The Marie Curie Nursing Service helps people who are approaching the end of their lives to remain at home if they wish to, through its nationwide network of Marie Curie Nurses who provide nursing care at home.
Our core service is one-to-one overnight nursing from a Registered Nurse or Senior Healthcare Assistant in a patient’s home, usually for eight or nine hours.
In some parts of the UK, we can also offer shorter shifts, evening shifts and day shifts.
In a limited number of areas, we also run a rapid response service in which nurses go in to a patient’s home at short notice in a crisis. We want to offer this service more widely, but need an agreement with local NHS trusts to provide it.
When planning your care, the District Nurse may mention the Marie Curie Nursing Service and discuss with you whether it would be appropriate to request a Marie Curie Nurse. If so, they will also discuss what visits would be best (eg overnight or daytime) and what number or frequency of visits would be appropriate.
In consultation with you and the person caring for you, the District Nurse will decide what hours of care are needed. A night shift is usually from 10pm to 7am but it may be possible to negotiate different times through your District Nurse.
The District Nurse will also consider whether your nursing needs require a Registered Nurse or Senior Healthcare Assistant.
We cover 95 per cent of the UK.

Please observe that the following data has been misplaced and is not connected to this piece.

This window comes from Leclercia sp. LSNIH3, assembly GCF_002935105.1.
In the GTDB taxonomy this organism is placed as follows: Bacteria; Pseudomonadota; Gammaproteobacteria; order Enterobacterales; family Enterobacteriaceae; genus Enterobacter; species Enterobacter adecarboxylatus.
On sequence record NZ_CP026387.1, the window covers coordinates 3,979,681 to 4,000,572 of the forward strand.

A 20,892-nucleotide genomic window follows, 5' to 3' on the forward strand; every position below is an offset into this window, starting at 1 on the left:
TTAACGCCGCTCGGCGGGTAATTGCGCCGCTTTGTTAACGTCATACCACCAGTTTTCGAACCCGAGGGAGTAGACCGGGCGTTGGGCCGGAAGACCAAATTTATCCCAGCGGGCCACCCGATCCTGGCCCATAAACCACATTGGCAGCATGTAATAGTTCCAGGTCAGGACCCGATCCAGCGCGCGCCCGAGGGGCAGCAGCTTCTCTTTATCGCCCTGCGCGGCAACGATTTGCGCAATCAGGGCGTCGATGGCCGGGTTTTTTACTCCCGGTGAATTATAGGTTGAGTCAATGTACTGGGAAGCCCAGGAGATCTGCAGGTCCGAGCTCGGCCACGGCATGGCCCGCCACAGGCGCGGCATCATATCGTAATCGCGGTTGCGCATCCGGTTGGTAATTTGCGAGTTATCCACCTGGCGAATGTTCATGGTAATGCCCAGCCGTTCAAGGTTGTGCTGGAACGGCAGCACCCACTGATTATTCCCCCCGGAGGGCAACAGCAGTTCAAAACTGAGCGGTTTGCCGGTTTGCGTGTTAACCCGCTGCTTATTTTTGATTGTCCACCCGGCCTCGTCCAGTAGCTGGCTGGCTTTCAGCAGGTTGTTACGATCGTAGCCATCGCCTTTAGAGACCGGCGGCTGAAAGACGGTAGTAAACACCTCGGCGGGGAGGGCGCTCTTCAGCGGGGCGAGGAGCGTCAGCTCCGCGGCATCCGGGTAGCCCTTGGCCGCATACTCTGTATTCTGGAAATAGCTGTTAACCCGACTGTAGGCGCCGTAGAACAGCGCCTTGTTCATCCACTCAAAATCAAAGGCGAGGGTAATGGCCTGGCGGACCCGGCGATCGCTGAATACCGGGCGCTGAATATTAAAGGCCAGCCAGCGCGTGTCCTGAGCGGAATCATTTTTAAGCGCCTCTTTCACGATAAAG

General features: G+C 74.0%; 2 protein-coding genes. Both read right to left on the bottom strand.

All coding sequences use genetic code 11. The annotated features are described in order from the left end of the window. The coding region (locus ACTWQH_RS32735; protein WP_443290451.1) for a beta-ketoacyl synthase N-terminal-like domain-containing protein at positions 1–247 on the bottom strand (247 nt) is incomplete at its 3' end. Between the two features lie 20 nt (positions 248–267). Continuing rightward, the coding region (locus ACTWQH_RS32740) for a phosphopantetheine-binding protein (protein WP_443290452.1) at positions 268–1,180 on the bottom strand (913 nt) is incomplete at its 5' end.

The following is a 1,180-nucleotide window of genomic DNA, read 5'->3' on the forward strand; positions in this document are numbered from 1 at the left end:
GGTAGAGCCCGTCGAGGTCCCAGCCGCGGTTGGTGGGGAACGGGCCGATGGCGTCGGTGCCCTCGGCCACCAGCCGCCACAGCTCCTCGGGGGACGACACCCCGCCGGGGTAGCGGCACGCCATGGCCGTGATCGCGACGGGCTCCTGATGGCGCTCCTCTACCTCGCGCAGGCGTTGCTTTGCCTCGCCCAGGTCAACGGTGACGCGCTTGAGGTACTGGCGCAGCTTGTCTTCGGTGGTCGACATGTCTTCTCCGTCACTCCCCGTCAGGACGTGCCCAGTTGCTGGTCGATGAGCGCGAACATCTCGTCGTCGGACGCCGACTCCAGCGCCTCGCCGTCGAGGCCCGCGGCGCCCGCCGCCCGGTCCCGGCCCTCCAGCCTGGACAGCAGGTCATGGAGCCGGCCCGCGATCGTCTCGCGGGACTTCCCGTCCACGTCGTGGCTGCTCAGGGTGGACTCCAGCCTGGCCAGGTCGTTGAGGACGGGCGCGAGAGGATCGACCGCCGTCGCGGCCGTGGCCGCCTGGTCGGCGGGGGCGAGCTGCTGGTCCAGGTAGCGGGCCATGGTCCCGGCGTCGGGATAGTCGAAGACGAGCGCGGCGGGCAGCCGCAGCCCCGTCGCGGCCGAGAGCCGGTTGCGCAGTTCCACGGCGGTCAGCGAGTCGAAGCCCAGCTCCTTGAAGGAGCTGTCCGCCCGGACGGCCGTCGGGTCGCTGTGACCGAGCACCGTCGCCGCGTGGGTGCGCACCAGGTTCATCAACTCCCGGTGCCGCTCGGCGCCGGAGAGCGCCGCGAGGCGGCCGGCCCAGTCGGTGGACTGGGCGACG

Get the care you want
Many people want to be cared for at home and there are many community services that can make this possible.
All hospital wards have a staff member who liaises with the District Nurse in the community to arrange home care for people who want to be discharged home. If you are in hospital but would prefer to be at home, the first step is to tell this staff member and discuss what support and services are needed to achieve this.
If you are at home but need more support the first step is to tell your GP or District Nurse. The District Nurse (sometimes called the community nurse or another specialist nurse) will coordinate your care at home and can be contacted through your GP practice.
The person caring for you at home may also need further help or support. Again, the first step is to tell your GP or District Nurse.
Planning your care
The District Nurse will discuss your care with you and the person caring for you, and will talk to you about different services and options that may be suitable for you, including the Marie Curie Nursing Service. Do tell the District Nurse what your wishes are and what support you think you need.
The District Nurse will put together a care plan which reflects your wishes and care needs. Don’t worry about what will happen if you change your mind about anything, or if your needs change later. The District Nurse will review the care plan regularly with you and amend it if necessary. If there are any changes in your wishes or your condition, you can ask the District Nurse to review the care plan.
The care plan should be kept in your home while you are receiving care. You are entitled to see your care plan and to discuss it with the District Nurse and any other healthcare professionals involved with your care.
If you would like a Marie Curie Nurse contact your GP, Discharge Nurse or District Nurse (sometimes called the Community Nurse) who coordinates your care at home. Your GP’s surgery will be able to tell you who your local District Nurse is and how to contact them.
Our service is free to the people we care for, their families and carers.